An increase of $240 per charter school student is one of the 147 line-items vetoed in the 2020 Michigan budget by Gov. Gretchen Whitmer. Conventional schools will still receive the per student increase denied charter schools.
Michigan’s charter schools currently serve an estimated 150,000 students, roughly 10 percent of all children attending K-12 education programs in the state. Additionally, charter schools scored twice as high as traditional public schools on the 2017 M-STEP standardized online tests.
The budget cut amounts to approximately $36 million, according to Dan Quisenberry, president of the Michigan Association of Public School Academies (MAPSA).
“That amount may seem large,” he told The Center Square. “But it’s only a small fraction of the state’s $60 billion budget.”
In total, Whitmer issued 147 line-item vetoes Monday that cut $947 million from the budget. Whitmer also vetoed $375 million in road and bridge repairs because they were included in the general fund budget, not a capital bill. Whitmer has proposed a 45-cent-a-gallon gas tax hike to pay for road repairs, but Republican lawmakers have resisted.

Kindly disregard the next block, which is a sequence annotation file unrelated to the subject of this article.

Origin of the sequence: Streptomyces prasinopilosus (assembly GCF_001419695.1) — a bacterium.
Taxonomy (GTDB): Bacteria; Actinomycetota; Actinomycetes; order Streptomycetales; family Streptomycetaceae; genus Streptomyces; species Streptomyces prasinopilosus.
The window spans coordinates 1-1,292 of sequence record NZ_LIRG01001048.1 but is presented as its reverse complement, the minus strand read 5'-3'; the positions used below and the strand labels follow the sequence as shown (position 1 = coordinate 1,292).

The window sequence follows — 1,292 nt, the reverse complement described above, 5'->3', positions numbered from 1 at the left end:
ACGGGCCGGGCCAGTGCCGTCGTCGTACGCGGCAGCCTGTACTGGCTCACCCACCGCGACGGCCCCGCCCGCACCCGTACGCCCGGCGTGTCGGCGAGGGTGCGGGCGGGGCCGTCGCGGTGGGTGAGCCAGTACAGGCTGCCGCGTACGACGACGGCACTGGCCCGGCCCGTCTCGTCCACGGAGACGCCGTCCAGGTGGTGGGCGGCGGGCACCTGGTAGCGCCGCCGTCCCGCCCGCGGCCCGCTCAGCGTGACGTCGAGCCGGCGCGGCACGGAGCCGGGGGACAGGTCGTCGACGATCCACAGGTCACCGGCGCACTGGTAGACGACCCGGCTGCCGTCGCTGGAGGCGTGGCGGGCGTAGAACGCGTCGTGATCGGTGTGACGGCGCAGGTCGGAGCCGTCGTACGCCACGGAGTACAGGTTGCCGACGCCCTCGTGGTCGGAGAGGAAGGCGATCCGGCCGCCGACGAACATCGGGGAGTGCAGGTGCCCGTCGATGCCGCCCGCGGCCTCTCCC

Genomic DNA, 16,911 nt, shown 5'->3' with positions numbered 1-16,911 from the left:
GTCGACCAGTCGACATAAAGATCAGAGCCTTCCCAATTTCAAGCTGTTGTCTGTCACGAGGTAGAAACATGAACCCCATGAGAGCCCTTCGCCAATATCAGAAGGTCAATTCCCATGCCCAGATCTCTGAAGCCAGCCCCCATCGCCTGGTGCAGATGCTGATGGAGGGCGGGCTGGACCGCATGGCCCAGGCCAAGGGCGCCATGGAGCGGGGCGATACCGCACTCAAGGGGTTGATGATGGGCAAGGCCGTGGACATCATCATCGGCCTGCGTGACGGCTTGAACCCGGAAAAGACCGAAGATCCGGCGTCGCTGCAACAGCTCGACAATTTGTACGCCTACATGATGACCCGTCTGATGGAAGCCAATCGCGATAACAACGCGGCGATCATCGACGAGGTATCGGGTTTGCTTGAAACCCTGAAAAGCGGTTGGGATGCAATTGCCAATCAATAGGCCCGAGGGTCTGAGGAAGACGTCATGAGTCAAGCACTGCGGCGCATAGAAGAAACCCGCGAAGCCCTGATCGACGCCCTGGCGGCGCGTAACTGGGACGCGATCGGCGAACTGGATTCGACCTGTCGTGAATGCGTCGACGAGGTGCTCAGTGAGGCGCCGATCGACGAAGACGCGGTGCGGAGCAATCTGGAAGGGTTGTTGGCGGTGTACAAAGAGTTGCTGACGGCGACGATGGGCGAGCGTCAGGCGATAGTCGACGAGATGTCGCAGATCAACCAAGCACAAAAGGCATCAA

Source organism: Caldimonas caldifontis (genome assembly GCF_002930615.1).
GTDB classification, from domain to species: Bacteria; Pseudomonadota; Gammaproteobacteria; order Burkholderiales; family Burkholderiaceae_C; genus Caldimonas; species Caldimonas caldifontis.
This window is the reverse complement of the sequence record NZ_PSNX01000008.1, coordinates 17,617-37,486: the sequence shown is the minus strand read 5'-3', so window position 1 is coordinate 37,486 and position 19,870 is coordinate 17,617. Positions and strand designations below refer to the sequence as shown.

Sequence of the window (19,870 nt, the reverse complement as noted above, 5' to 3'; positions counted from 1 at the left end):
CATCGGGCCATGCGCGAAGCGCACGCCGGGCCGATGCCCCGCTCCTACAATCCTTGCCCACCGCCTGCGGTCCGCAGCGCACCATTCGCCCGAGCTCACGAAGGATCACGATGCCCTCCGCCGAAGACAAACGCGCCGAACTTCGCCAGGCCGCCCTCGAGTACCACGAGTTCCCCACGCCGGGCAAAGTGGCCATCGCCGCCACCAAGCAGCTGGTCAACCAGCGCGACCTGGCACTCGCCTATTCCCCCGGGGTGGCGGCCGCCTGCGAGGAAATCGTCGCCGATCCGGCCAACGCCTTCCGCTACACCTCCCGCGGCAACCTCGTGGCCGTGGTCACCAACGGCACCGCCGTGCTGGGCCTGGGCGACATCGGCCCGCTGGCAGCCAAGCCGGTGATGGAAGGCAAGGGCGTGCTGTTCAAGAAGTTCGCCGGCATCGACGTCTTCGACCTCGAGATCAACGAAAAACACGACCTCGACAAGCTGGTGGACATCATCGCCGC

In a press statement on the MAPSA website, Quisenberry expressed his indignation.
“Gov. Whitmer just told 150,000 Michigan students that she doesn’t value them as much as other students, and that’s outrageous,” he said.
“Charter schools are mostly located in the state’s most challenging urban centers, in cities like Detroit and Flint, where students need help the most. It boggles the mind that Gov. Whitmer would choose to directly target those students, and tell them that she values those students less,” Quisenberry said. “I would invite Gov. Whitmer to visit a school in Detroit or Flint, to look those students directly in the eyes, and tell them that she doesn’t feel they’re worth as much.”
In his conversation with The Center Square, Quisenberry said Whitmer was exercising administrative authority in a way he’s never before witnessed in Michigan. He said the governor’s comments Tuesday morning indicated she vetoed the increase in student funding for charter schools in order to gain the attention of Republican legislators.
“Many of our students belong to minority groups or come from impoverished communities,” he said. “Instead of helping these children, the governor is using them as pawns in a political game.”